Tools for scanlation
I know this might make me sound like a total newbie but what tools do we need for scanlation purposes?
Does a normal scanner works for scanlating mangas?
How about translating the language and adding captions?
How is the process being done?
And also, subbing for animes. What special programs do we need and even for dubbing?
For scanlation, here's what you need:
1) An image editing program. MS Paint doesn't count. I suggest a combination of Photoshop and Paint Shop Pro 9.
2) A translator. This means someone who is fluent in Japanese, not Babelfish.
3) A proofreader. This means someone who can actually speak fluent English and who is good with grammar. A monkey with a keyboard doth not a proofreader make.
4) A raw. You can get the raw (the original version of the manga) either online (try #lurk) or by scanning it yourself.
No idea on fansubs.
I know a little bit about how the fansubbing works. Basicly, you should probably start by learning about video files. This means learn about container files (AVI, OGM, MKV), video codecs (Xvid, DivX, MPEG4 AVC or h.264), sub files (ASS, SRT... and a few others, not to good with the sub files), and audio files (MP3 and Ogg Vorbis will probably be all you need to learn for this).
The important thing here is to learn about the pros and cons of the audio and video formats, as well as the sub formats (I suppose... never looked into them much, like I said). From there, you can decide how you want to do the encodes. Now that you know what you want to do, you can decide on a container file. Each container has limitations, with AVI having the most, and MKV having very few if any right now. The problem with this is that MKV and OGM require more from the end-user, whereas just about anyone can play an AVI file. So you kind of have to weight that in your mind.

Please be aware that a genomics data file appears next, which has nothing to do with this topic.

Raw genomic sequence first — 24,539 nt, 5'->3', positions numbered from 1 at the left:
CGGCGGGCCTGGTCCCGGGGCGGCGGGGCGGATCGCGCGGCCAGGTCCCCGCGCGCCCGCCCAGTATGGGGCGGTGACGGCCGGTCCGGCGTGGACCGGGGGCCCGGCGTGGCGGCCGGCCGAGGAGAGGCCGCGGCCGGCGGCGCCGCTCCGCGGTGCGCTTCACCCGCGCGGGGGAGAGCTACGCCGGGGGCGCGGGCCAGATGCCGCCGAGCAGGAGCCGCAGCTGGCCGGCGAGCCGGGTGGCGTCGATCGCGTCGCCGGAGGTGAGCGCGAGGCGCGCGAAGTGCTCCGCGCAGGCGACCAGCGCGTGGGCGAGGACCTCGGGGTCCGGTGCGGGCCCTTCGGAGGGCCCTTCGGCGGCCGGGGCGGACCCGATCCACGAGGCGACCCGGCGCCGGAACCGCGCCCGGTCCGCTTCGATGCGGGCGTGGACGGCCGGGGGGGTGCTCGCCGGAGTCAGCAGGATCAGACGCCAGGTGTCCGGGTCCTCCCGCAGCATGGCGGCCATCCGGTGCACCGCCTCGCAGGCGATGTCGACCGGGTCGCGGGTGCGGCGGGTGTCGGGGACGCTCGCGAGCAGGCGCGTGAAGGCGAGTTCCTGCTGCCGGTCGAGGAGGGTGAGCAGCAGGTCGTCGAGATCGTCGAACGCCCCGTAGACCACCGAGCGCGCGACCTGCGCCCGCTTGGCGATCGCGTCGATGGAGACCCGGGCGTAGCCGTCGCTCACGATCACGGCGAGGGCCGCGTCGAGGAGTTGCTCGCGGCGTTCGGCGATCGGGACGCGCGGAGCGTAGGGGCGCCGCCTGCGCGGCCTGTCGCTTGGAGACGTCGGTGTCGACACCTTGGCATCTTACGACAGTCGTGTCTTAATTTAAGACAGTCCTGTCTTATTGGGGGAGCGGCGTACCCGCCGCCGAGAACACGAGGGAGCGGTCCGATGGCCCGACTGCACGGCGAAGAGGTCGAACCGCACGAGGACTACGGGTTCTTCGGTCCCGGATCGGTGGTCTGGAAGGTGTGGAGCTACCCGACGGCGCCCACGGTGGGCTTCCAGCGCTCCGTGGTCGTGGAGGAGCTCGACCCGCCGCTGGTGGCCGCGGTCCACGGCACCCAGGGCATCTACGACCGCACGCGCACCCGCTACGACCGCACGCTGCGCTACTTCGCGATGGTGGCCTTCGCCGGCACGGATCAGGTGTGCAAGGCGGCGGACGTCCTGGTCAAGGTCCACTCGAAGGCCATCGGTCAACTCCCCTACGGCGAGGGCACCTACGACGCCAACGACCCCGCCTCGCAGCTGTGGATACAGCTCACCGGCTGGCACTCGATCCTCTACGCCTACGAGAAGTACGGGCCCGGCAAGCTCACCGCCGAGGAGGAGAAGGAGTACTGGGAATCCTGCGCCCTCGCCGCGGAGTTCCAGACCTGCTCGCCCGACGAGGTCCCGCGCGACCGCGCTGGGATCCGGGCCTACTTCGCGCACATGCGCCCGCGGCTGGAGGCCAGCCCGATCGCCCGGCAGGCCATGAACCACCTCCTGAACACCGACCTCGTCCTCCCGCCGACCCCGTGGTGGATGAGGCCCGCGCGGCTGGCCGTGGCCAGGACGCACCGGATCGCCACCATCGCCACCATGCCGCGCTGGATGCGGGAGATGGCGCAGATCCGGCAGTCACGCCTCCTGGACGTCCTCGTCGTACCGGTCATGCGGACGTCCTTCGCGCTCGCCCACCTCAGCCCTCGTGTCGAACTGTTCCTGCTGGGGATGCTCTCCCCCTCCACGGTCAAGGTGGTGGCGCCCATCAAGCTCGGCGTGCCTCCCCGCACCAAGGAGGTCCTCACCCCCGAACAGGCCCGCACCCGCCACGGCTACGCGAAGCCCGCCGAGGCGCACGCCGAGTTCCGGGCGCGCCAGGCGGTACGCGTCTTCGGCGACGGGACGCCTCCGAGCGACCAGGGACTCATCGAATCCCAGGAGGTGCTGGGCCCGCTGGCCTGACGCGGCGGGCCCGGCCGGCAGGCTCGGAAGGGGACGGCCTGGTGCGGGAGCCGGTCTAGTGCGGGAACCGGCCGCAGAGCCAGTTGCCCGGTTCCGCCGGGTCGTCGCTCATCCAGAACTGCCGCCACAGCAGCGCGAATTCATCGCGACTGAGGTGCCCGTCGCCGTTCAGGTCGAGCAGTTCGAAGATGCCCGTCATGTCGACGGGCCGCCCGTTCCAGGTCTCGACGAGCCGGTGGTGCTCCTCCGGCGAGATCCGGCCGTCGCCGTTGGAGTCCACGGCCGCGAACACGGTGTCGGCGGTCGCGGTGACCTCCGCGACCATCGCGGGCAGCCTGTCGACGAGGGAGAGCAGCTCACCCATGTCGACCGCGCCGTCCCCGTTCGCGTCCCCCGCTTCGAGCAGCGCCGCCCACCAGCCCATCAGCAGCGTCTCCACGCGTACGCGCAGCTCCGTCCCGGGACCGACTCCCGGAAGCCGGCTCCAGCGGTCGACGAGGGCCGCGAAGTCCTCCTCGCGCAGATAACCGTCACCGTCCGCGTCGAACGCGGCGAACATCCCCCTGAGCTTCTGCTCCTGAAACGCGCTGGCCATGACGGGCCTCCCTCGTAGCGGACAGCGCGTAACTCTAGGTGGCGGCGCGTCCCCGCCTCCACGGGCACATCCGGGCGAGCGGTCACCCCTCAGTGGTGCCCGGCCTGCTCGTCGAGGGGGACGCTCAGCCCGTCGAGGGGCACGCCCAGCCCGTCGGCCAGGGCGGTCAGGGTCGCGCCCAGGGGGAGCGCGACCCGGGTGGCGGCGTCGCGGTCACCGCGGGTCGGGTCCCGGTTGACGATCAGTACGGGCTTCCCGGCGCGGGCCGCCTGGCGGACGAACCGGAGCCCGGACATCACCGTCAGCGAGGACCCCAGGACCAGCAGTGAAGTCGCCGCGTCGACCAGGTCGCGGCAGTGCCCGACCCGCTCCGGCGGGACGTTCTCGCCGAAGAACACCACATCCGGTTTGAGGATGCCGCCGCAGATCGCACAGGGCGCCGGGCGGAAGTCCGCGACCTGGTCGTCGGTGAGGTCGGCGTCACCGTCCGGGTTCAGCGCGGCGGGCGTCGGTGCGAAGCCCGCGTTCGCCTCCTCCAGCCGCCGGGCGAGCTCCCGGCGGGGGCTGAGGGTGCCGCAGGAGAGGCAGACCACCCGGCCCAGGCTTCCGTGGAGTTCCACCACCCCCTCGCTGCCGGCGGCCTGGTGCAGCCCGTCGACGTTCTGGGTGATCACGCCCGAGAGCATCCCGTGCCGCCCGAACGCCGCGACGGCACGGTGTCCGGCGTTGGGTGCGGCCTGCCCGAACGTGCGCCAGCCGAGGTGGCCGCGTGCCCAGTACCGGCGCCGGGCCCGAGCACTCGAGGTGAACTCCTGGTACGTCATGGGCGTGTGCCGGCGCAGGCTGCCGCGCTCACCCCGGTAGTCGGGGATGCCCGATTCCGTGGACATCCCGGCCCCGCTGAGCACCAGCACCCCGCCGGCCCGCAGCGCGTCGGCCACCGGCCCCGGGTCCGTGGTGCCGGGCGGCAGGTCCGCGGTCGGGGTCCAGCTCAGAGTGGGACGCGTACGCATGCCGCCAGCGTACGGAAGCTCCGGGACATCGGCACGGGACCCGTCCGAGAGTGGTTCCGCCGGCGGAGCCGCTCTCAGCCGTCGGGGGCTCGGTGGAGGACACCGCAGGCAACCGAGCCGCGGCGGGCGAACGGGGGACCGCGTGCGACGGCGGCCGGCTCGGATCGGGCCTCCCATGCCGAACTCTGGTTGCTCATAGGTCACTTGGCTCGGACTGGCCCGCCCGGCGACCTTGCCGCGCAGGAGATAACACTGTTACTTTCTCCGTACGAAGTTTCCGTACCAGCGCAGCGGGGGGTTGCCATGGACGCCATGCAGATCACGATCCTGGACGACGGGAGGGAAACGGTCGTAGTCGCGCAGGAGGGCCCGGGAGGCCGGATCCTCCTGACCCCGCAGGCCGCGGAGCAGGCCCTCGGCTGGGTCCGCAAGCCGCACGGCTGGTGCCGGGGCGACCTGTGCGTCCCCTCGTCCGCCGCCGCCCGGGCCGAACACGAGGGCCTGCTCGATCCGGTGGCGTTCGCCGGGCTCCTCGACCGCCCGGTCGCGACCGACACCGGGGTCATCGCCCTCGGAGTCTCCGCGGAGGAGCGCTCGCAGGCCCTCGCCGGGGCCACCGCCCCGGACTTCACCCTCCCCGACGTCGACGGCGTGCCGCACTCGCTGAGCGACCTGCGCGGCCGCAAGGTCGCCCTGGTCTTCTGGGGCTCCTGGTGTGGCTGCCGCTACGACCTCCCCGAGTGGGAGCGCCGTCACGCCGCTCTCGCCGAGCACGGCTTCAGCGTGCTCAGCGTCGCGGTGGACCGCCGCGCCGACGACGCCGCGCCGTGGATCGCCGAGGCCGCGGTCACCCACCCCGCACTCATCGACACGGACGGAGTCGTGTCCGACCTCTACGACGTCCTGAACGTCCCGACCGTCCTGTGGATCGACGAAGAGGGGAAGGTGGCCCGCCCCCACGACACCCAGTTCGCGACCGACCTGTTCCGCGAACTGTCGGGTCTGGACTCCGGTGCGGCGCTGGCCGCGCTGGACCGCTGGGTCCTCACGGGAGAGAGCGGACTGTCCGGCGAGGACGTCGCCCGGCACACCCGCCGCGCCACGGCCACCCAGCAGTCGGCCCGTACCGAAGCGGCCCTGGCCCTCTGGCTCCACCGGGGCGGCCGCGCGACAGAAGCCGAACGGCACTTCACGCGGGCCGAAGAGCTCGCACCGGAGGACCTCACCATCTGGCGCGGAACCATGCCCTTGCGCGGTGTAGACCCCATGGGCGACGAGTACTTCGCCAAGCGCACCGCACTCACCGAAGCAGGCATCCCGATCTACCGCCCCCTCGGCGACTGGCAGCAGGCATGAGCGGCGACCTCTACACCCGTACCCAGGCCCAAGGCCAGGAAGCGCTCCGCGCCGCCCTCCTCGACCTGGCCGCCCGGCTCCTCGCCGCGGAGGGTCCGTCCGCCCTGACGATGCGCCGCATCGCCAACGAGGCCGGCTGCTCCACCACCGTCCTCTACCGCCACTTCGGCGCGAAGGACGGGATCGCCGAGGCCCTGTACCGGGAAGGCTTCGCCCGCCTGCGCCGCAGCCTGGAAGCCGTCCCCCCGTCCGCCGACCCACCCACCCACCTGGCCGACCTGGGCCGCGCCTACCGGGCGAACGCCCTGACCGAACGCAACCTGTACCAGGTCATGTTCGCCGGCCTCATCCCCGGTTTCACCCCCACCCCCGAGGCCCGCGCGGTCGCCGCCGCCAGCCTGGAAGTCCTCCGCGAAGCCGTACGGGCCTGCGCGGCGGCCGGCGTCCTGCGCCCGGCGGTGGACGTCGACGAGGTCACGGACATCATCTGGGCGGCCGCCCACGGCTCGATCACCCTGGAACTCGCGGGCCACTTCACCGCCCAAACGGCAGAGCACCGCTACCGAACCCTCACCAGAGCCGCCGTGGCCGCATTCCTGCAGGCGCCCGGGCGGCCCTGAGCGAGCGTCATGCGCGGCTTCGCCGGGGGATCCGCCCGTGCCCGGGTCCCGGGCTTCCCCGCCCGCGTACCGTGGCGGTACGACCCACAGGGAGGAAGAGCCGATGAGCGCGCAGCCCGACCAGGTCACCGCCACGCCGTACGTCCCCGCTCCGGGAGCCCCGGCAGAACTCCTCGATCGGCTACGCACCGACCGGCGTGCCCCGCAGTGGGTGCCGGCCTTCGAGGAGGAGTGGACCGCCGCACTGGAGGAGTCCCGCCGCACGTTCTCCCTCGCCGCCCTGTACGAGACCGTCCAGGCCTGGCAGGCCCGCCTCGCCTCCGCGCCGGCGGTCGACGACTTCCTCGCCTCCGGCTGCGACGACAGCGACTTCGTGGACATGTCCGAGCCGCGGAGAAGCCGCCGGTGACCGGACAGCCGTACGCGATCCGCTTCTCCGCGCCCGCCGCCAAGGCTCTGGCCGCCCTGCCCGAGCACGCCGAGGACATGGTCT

What I do know about subs (which seems to be the main part of your question) is that there are soft subs, and hard subs. The difference is that a soft sub is taken off a sub file within the container file and displayed with the video on the fly, whereas a hard sub is a sub file that is taken before hand and displayed on the fly during the encoding on the video, and they are added to the video file being created. This means that with hard subs, they are encoded right into the video... there is no removing them, or turning them off. They are there... for good. The first thing that you would think is that soft would be the way to go, but then we are again faced with the container issue, as (to my knowlege) AVI files can't handle subs in the container.
Basicly there is a lot of option weighing involved, and you need to decide on a way to do things. Google such things as I have described to learn about them all first.
Next step would be to find a program (or two, or three.... six?) to do these things. Google is, again, a nice help. However, the best site I found for learning how to do this stuff (with tutorials) is www.videohelp.com. They have large lists of programs to do different things, as well as their price (some free... some 6 grand or so). Some really cool people in their forums if you get stuck as well.
Oh, and needless to say, your going to need a translator to write you a script of the production.
Big whoopass subbing guide: http://pepper.idge.net/digisub.html
Thanks a whole bunch to Loan_Shark. Bow to him as your saviour.
thanks to Silverwmoon!
Wow... this is some really deep stuff. I'll try to get myself into some scanlation stuff and continue with my Japanese classes though it's gonna take me some time to master it, haha...
Now, I won't take the scanlation and subbings for granted. EVER! And StopTazmo.com!